Despite all the news about cyber-bullying, shaming is not only a social media phenomenon. I can trace it back to my childhood, when my kindergarten teacher, Miss Vandezandee, shamed me in front of the whole class. I told her that I’d squashed a worm on my way to school, and she pretty much labeled me a worm-killer in front of the whole class. I felt humiliated but at the same time, I can honestly say I’ve never murdered another defenseless worm.
When Miss Vandezandee told me that killing the worm was wrong, she was both criticizing me and teaching me. When she ratted me out to my fellow classmates, she was shaming me. My point here is that not all criticism is shaming. Criticism, when done in private, can and should be constructive. Shaming, on the other hand, is a humiliating public embarrassment.
Most often, people shame others about their looks, their bodies, or their reputations. It’s obvious that when we’ve been shamed, we feel terrible. But if you think it just happens to kids (i.e., cyber-bullying), think again. If you ever watched “Fashion Police” after an awards show, you might remember how Joan Rivers (may she rest in peace) shamed anyone who was overweight, or flat-chested, or wore a badly tailored gown.
If you find yourself in an ill-fitting gown on the red carpet, or in any other situation where you’ve been shamed, here are a few ideas about how to respond.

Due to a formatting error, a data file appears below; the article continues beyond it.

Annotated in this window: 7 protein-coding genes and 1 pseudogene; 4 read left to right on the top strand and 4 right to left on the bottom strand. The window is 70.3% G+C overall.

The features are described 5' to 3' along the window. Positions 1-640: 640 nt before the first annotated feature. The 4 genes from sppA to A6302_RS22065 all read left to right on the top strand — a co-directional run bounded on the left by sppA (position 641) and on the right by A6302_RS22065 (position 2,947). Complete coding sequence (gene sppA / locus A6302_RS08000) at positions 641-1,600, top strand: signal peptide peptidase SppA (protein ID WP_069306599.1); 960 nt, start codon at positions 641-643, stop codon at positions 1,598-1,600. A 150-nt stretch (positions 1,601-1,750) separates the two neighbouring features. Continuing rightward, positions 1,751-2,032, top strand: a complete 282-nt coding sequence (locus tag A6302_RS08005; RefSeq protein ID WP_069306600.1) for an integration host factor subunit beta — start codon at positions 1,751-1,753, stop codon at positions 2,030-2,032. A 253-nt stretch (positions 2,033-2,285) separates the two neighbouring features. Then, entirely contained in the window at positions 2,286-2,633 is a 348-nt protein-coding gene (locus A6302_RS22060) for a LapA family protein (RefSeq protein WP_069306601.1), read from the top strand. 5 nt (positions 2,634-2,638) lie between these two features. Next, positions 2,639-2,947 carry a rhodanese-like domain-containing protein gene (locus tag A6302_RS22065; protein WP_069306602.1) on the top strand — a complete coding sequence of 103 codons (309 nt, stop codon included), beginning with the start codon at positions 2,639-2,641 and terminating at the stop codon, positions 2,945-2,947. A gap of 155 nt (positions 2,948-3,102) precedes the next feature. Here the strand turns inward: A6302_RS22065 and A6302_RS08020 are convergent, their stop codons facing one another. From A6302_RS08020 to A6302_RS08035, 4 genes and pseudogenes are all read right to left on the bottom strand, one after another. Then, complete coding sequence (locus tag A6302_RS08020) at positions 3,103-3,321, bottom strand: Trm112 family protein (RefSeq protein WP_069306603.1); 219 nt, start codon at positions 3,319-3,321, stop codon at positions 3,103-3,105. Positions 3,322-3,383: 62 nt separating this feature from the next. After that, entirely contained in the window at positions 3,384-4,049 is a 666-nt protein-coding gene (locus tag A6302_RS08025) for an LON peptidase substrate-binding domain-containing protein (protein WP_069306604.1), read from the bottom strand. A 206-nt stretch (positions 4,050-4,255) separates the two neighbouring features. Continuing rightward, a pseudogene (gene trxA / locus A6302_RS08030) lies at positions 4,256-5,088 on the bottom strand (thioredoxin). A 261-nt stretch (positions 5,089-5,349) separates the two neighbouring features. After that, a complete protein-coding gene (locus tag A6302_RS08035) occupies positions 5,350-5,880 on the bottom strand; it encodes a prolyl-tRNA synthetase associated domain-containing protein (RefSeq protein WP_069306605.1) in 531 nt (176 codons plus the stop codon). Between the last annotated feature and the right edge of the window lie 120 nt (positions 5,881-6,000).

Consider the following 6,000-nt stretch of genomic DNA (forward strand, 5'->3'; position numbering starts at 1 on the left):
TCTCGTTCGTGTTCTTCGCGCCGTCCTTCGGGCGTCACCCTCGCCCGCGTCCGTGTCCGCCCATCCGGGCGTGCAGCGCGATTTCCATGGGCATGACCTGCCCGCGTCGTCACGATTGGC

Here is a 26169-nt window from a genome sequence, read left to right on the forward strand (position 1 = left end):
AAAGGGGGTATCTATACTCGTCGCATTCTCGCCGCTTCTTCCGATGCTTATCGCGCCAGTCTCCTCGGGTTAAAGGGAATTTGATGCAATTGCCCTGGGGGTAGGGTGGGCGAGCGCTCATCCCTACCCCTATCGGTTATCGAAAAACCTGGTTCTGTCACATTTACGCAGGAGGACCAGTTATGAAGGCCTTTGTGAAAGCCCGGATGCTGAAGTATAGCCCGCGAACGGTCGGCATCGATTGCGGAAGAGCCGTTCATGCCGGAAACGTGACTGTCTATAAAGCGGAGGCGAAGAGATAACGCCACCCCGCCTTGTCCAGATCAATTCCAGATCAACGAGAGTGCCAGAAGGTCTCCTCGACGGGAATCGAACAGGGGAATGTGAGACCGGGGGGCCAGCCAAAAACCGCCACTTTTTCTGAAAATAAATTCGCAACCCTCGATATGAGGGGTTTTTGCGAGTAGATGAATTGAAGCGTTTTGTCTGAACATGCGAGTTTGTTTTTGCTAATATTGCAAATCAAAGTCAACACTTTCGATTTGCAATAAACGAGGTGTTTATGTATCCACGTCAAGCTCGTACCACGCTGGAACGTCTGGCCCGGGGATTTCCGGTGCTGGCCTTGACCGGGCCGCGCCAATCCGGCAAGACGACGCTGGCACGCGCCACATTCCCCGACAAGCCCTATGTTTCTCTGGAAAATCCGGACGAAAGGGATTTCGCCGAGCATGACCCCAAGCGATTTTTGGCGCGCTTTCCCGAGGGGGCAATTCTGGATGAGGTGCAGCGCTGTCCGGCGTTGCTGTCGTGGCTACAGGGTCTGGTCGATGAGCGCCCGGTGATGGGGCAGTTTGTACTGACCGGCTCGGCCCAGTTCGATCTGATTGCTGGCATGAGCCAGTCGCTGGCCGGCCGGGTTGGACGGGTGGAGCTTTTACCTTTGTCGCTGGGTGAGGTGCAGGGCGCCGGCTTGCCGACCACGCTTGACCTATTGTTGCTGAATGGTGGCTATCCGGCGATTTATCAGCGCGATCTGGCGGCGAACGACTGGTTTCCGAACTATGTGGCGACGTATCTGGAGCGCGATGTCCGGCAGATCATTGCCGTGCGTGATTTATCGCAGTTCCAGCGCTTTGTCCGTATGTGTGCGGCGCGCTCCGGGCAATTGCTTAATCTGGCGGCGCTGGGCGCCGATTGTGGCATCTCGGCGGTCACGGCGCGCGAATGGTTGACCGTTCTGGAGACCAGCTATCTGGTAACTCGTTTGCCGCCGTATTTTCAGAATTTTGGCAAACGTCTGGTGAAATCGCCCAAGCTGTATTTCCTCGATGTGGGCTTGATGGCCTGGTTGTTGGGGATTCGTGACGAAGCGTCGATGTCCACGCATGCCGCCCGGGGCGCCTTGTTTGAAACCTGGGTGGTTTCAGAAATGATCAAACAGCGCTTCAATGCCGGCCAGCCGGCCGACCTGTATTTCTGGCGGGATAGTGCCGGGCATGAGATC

- Escape. Get yourself out of the situation immediately, whether you slam your laptop closed, or directly tell the person who’s doing the shaming that you need some time to consider the comments.
- Think. Once you’ve gotten some distance, try to understand the intent of the other person. Did Joan Rivers really despise Kim Kardashian, or was she just trying to get a laugh? Most likely your “shamer” has a bunch of other stuff going on, not the least of which is her own self-esteem issues. Although you’re hurt and angry, try to sandwich in a little empathy at the same time.
- Retaliate. Now don’t get excited here. What I mean is, vent your anger in an email (make sure you address it to your mom or your sister, and not to the person you really want to throttle). Get hostile, be profane, and let it all out. Then SAVE IT IN DRAFTS. (That’s why I suggest addressing it to somebody who already has your back, just in case you hit “send” by accident.) Reread it in an hour or two, or in a day or two, then delete it.
- Empathize. Remember you’re not alone. We all have our own Miss Vandezandee or Joan Rivers to handle. Sometimes, the best way to get past a shaming experience is to recognize that you were a victim to someone else’s pettiness. It’s obviously her problem, and not yours.
Choosing not to let that person continue to humiliate you is your best form of revenge. And while you’re at it, treat yourself gently.